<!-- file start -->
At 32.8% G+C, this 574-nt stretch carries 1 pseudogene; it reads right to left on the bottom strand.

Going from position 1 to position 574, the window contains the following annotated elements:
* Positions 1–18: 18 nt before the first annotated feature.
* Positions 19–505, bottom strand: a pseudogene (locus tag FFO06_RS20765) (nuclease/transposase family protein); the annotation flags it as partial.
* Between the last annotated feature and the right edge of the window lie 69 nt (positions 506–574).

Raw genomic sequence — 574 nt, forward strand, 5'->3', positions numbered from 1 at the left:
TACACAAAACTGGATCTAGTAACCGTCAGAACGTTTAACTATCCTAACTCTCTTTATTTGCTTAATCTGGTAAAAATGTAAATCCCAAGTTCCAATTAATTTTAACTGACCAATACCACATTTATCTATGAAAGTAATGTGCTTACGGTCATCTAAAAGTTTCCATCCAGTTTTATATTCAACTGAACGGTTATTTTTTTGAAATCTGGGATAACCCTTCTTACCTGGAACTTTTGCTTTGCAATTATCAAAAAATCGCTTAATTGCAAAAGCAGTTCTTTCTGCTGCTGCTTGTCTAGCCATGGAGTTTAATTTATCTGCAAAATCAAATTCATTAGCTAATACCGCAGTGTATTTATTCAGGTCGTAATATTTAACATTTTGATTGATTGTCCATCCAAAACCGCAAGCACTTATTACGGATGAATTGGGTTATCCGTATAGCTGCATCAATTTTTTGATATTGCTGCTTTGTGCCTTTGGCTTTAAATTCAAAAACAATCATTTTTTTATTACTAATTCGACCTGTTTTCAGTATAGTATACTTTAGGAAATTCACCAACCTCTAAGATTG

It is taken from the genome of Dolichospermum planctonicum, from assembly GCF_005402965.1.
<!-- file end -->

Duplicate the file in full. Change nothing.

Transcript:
At 32.8% G+C, this 574-nt stretch carries 1 pseudogene; it reads right to left on the bottom strand.

Going from position 1 to position 574, the window contains the following annotated elements:
* Positions 1–18: 18 nt before the first annotated feature.
* Positions 19–505, bottom strand: a pseudogene (locus tag FFO06_RS20765) (nuclease/transposase family protein); the annotation flags it as partial.
* Between the last annotated feature and the right edge of the window lie 69 nt (positions 506–574).

Raw genomic sequence — 574 nt, forward strand, 5'->3', positions numbered from 1 at the left:
TACACAAAACTGGATCTAGTAACCGTCAGAACGTTTAACTATCCTAACTCTCTTTATTTGCTTAATCTGGTAAAAATGTAAATCCCAAGTTCCAATTAATTTTAACTGACCAATACCACATTTATCTATGAAAGTAATGTGCTTACGGTCATCTAAAAGTTTCCATCCAGTTTTATATTCAACTGAACGGTTATTTTTTTGAAATCTGGGATAACCCTTCTTACCTGGAACTTTTGCTTTGCAATTATCAAAAAATCGCTTAATTGCAAAAGCAGTTCTTTCTGCTGCTGCTTGTCTAGCCATGGAGTTTAATTTATCTGCAAAATCAAATTCATTAGCTAATACCGCAGTGTATTTATTCAGGTCGTAATATTTAACATTTTGATTGATTGTCCATCCAAAACCGCAAGCACTTATTACGGATGAATTGGGTTATCCGTATAGCTGCATCAATTTTTTGATATTGCTGCTTTGTGCCTTTGGCTTTAAATTCAAAAACAATCATTTTTTTATTACTAATTCGACCTGTTTTCAGTATAGTATACTTTAGGAAATTCACCAACCTCTAAGATTG

It is taken from the genome of Dolichospermum planctonicum, from assembly GCF_005402965.1.